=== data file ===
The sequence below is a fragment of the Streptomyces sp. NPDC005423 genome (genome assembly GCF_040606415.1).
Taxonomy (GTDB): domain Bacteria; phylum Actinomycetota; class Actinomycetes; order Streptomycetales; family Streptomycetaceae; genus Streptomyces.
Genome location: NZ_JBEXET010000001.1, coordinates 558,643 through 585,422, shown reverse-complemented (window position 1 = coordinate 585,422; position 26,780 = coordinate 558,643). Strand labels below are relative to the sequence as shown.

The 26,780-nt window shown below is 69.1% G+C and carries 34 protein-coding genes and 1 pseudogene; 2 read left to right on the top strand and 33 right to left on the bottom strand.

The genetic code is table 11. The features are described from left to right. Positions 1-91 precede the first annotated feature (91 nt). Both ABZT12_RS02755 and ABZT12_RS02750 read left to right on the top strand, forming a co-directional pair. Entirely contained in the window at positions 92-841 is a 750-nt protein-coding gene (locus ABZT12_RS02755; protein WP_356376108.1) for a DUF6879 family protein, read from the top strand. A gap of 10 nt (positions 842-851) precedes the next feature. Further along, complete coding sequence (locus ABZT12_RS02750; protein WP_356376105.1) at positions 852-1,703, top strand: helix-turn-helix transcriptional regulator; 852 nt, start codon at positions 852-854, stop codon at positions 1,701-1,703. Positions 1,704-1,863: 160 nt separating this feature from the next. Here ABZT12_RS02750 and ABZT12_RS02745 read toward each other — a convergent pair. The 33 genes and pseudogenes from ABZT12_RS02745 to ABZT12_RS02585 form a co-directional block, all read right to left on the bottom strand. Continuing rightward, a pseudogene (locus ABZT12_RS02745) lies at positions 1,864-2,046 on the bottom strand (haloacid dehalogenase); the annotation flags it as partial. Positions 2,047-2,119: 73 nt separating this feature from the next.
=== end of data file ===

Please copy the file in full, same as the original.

The sequence below is a fragment of the Streptomyces sp. NPDC005423 genome (genome assembly GCF_040606415.1).
Taxonomy (GTDB): domain Bacteria; phylum Actinomycetota; class Actinomycetes; order Streptomycetales; family Streptomycetaceae; genus Streptomyces.
Genome location: NZ_JBEXET010000001.1, coordinates 558,643 through 585,422, shown reverse-complemented (window position 1 = coordinate 585,422; position 26,780 = coordinate 558,643). Strand labels below are relative to the sequence as shown.

The 26,780-nt window shown below is 69.1% G+C and carries 34 protein-coding genes and 1 pseudogene; 2 read left to right on the top strand and 33 right to left on the bottom strand.

The genetic code is table 11. The features are described from left to right. Positions 1-91 precede the first annotated feature (91 nt). Both ABZT12_RS02755 and ABZT12_RS02750 read left to right on the top strand, forming a co-directional pair. Entirely contained in the window at positions 92-841 is a 750-nt protein-coding gene (locus ABZT12_RS02755; protein WP_356376108.1) for a DUF6879 family protein, read from the top strand. A gap of 10 nt (positions 842-851) precedes the next feature. Further along, complete coding sequence (locus ABZT12_RS02750; protein WP_356376105.1) at positions 852-1,703, top strand: helix-turn-helix transcriptional regulator; 852 nt, start codon at positions 852-854, stop codon at positions 1,701-1,703. Positions 1,704-1,863: 160 nt separating this feature from the next. Here ABZT12_RS02750 and ABZT12_RS02745 read toward each other — a convergent pair. The 33 genes and pseudogenes from ABZT12_RS02745 to ABZT12_RS02585 form a co-directional block, all read right to left on the bottom strand. Continuing rightward, a pseudogene (locus ABZT12_RS02745) lies at positions 1,864-2,046 on the bottom strand (haloacid dehalogenase); the annotation flags it as partial. Positions 2,047-2,119: 73 nt separating this feature from the next.